We welcome guest blogger Dr. Vijay Pattni, a Clinical Education Fellow who is developing an emerging social initiative to address the issues associated with burnout and improving wellbeing amongst doctors within his trust.
Let’s look at treating doctors with mindfulness because we’re busy, in fact really busy; and stressed.
Focusing on the present moment can seem difficult, even with the best intentions.
As our desire to become involved in everything for everyone, eventually, something’s got to give. We’ve lost touch with being focused on the now and not being distracted and distant in thought.
Here’s how we can define mindfulness:
“Mindfulness is a practice which allows participants to focus attention on the present moment and promotes acceptance of thoughts and feelings without judgement”
‘The benefits of being present: mindfulness and its role in psychological well-being.’ Journal of Personality and Social Psychology.”
We’re often in a psychological position whereby trying to be present and ‘in the moment’ lasts only momentarily before our mind wanders and thoughts begin to penetrate our concentration.
Mindfulness to Treat Patients
Clinically, the National Institute for Health and Care Excellence (NICE) recommends mindfulness-based cognitive therapy (MBCT) for patients as a psychological intervention for prevention of depression.
Mindfulness for the improved health of junior doctors and subsequent impact on patient care is supported by minimal evidence; however, stress experienced by NHS staff on an ongoing basis is at an overwhelming unprecedented level.
Its knock-on effects, down to the quality of patient care and costs to the NHS (for sick leave) is alarming, and at a financial cost of around £2.4bn, it’s something we must address immediately.
How are Junior Doctors Suffering?
Assessing the symptoms of overworked and highly stressed junior doctors is something I take an interest in, as I watch my fellow friends experience what it’s like on the front line in the NHS. It should come as no surprise that the debilitating anti-social hours and the daily grind of pushing through this high-pressure environment are really taking its toll.
For me, it seemed paradoxical that doctors, highly trained in treating and saving the lives of others, were neglecting their very own wellbeing.
There seems to be a culture within medicine where as a doctor you are expected to carry on stoically in the face of such adversities, with the consequence that one’s wellbeing played 2nd fiddle to work.
Clearly, this is not a new dilemma, but this undercurrent of dissatisfaction resurfaced after the junior doctors’ contract negotiations. It simply cannot go on with how things are.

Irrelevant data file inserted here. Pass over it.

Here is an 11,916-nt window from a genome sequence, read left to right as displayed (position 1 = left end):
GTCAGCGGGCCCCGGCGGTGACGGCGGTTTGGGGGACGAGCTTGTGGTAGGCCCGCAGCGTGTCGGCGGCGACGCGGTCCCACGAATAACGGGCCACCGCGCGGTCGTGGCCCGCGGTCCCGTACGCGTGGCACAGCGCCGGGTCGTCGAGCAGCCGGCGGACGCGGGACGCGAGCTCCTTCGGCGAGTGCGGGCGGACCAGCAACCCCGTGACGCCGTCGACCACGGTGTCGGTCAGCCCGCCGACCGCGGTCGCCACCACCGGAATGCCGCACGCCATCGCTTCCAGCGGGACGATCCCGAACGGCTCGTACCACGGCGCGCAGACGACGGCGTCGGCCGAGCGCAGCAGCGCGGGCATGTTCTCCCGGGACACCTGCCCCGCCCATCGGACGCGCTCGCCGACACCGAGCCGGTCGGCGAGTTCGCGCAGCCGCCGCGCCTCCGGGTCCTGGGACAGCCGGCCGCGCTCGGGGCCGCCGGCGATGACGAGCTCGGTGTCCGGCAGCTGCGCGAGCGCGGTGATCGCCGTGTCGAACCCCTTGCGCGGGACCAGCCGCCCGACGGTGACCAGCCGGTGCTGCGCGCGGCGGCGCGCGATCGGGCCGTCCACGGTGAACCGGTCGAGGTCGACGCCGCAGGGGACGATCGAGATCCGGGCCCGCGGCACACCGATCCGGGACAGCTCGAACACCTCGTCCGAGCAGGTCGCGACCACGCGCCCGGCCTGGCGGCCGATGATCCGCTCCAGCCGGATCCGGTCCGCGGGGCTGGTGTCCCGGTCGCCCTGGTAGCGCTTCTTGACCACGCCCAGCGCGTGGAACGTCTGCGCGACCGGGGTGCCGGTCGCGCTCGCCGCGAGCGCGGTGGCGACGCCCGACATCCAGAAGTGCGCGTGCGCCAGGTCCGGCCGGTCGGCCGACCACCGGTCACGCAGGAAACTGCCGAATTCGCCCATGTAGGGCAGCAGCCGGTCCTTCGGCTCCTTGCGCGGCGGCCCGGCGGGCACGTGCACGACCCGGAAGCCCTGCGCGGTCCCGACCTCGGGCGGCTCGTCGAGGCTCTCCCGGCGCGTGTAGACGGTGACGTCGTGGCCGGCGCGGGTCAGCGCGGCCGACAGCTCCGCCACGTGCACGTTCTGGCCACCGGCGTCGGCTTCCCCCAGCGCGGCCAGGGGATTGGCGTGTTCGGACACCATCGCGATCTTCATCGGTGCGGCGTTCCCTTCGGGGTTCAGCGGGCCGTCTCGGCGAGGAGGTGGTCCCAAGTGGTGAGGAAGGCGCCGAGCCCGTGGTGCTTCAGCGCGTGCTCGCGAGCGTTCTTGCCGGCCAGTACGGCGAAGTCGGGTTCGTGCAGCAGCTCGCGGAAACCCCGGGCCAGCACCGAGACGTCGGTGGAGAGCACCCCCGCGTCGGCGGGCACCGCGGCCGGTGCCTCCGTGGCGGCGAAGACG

Mindfulness in Medicine
Some of my friends and family had recently completed mindfulness and were very positive about its impact it had on them and on their work-life balance. On first impression, mindfulness seemed to be “another fad” which was going to inevitably fade away in a few years.
Some doctors I speak to when I mention mindfulness are naturally sceptical. However, in light of worsening morale, there had to be a more sustainable solution to this issue, rather than the traditional approach of seeking last-minute help through an educational supervisor or through the deanery.
A Course in Mindfulness
In my quest to go deeper, I approached my Foundation Programme Director and we proposed that using mindfulness in junior doctors could be a novel approach to tackling such issues.
Although we had a small educational budget, we had a team of enthusiastic doctors and mindfulness practitioners to help deliver an 8-week course in mindfulness where we aimed to assess staff well-being.
Mindfulness sessions were carried out in our trust between June – July 2016 and the sessions were delivered by Ridgeway Mindful Psychology (RMP).
The cost of the course was fully subsidised by RMP and the Department for Postgraduate Medical Education for 8 participants.
8 two-hour sessions were delivered over 8 weeks
The sessions were structured to cover:
- The theory,
- The Science,
- The practice of mindfulness,
- Group discussions about experiences of stress, and
- A silent one-day retreat.
Did the mindfulness sessions have a positive impact? Pre and post measures were used to determine whether mindfulness had a positive impact on staff wellbeing. The data collected from the 8-week course suggests that in a small group of doctors, mindfulness can offer a novel approach to improving doctor wellbeing.
On a practical level, it was ironic that many busy junior doctors could not commit to all 8 weeks due to on-call commitments, the very people we wanted to target for the course. Conversely, the course was selective to more senior doctors and those not on the on-call rota so this may have skewed these data.
Looking at this project from a Trust perspective raised some interesting questions.
The possibility of creating a positive working environment is in the interests of a NHS Trust, with a view to retaining core staff and reducing sickness rates, saving those extra pounds.
The million dollar question remains whether mindfulness can not only improve the wellbeing of doctors but whether this can then translate into improved clinical outcomes? So are we going to see more mindful practice in the NHS? Let’s hope so.
There appears to be a growing appetite for mindfulness with other Trusts now interested in this work and keen to pursue this exciting venture.
It’s certainly changed my perspective on medicine and well-being and I am optimistic that this movement will no doubt grow in future and improve other doctors’ personal and professional lives. If you are interested in introducing mindfulness at your trust for doctors, it would be great to hear from you.
We hope to develop a collaborative on this initiative across different trusts so please get in touch if you are interested.